“I would be a fool not to at least consider it,” Khemtet said. “I do not want to be excluded from my grandson’s presence. Who knows what poisonous thoughts Khaba will drip in his ears in our absence? You must see the advantages it offers us.”
“Why then does he offer them, in that case?” Ayah asked.
Khemtet shrugged. “He is an old man, and though he denies wanting a woman, I think he does.”
“I have no desire for such a thing,” Ayah said.
“You are still young and can easily remember what it was like to be ploughed by a virile young man. It has been many years since I welcomed a man between my legs and I would do so again, even if the man were old. Khaba swears he will not touch us…” Khemtet smiled, “…but I think I could change his mind. Once he has changed his mind on that, he can change it for other things. You know as well as I that the way to power in a man’s world lies between our legs.”
“I do not desire him,” Ayah said again. “The very thought makes me shudder.”
“Then leave me to manage his lusts,” Khemtet said. “You concentrate on rearing Sennenkhet in the way you want. Khaba cannot live much longer, and once he has gone, nothing stands in our way.”
“Why not just wait for him to die then?”
“What will he do in the meantime? How can you protect Sennenkhet if he denies you access? He has said we can share in his upbringing if we agree to this.”
Ayah scowled, but gave the matter some thought. At length, she nodded. “I do not like it, but I can see that our best opportunity lies in marriage. I will agree for my son’s sake.”
Huni was incensed when he heard of his grandfather’s offer. He bit back the bitter retort that sprang to his lips, maintaining a semblance of manners.
“Why would you consider such a course?” he asked. “They were quite plainly in open rebellion against you, treating with the commanders across the river. You could have had them swiftly tried and executed, but instead you offer to marry them. I do not understand you, grandfather.”
“Plainly. Well, let me set it out for you. Their act was not open rebellion, as the letter to the army commanders was never sent. Only the two women, the scribe who wrote it, and I, was even aware of its existence. If it had reached its intended recipient, and if they had somehow brought the army over the river to contend against me, then other discontented parties would have flocked to their banners. I would have faced a major battle, which I could not be sure of winning. Instead, I have turned the women aside by the promise of marriage; the rebellion has been pulled up by the roots, and I have the opportunity of finding out who might have supported them.”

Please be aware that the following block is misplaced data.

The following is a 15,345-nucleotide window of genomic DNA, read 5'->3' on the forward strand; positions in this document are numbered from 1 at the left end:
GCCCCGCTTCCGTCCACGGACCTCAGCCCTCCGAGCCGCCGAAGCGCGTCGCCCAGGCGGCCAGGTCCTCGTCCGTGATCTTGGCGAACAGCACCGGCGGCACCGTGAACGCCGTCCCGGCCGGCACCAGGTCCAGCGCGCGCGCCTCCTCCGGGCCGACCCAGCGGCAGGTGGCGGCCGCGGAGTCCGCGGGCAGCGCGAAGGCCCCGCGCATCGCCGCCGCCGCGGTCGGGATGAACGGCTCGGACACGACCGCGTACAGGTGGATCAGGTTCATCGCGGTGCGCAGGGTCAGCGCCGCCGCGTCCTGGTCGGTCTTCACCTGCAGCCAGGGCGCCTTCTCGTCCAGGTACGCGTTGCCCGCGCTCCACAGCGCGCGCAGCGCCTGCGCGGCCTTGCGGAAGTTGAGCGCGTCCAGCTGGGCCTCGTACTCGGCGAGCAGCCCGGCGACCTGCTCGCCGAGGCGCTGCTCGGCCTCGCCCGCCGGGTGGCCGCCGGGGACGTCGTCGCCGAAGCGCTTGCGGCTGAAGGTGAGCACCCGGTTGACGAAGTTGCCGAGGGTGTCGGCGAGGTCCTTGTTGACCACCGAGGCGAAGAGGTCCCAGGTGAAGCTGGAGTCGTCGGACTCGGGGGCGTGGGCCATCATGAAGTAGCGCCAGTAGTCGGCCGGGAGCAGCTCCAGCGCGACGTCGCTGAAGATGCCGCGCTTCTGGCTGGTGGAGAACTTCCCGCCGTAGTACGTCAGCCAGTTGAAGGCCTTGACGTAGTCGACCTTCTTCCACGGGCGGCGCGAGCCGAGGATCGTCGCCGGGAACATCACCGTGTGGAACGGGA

“It would have been easier to identify them if they took up arms against us,” Huni grumbled. “A lot less trouble to strike them down, too.”
“The issue would have been in doubt,” Khaba said. “I am not yet strong enough to do as I please. Until such time, I must placate those who object to my regency, bargain with those who oppose me, and remove those I can one at a time.”
“He is one, yes. Ayah and Khemtet are others, as are the older royal women like Hetephernebti. There are some nobles too, court officials and army commanders.”
“So why not simply imprison the concubine and the wife? Why marry them?”
“You really should study people more,” Khaba observed. “You have a lot to learn. Look, Sennenkhet is the son of Ayah and the grandson of Khemtet. As mother and grandmother, they would do anything to preserve and protect the new king. If I threw them in prison, people would say I was acting unnaturally, against the family, but by marrying them I give them the illusion of protecting him and I show everyone else I have his interests at heart. Opposition declines and the natural ma’at of the kingdoms is restored.”
“No, of course not, but it is a start. My position is strong as long as my army resides in the city, but that cannot last forever. Eventually, I must disband them, and then I will need the willing support of the nobles and commoners. If they see me as the father of the king and husband of his mother, they will think of me as less of a threat to the succession.”
Huni considered his grandfather’s words. “You could remove your enemies altogether by killing Sennenkhet and his relatives. Sweep clean the writing in the sand and found your own family dynasty. With none of Sekhemkhet’s family alive, you would be the logical choice.”
“Civil war would erupt and the kingdoms would be back in the days before King Khasekhemwy restored order. I have no desire to see those days return.” Khaba regarded his grandson patiently. “Young men desire things to change swiftly, but you will see that my way is better.”
Huni scowled. “Sometimes the best path is the most direct, but…” he held up a hand as Khaba frowned, “…I will seek patience, grandfather.”
“But marriage? Could you not have taken them as mere concubines and achieved the same ends? What if you have a son by one of them? Will you favour him over me?”
Khaba laughed. “Neither woman attracts me, so I am scarcely likely to lie with either one apart from the obligatory consummation. They must believe I am committed to the king’s continued welfare.”
Huni cocked his head to one side. “But you are not?”
“We have been over this, Huni. Sennenkhet is king only as long as it takes me to consolidate my position.”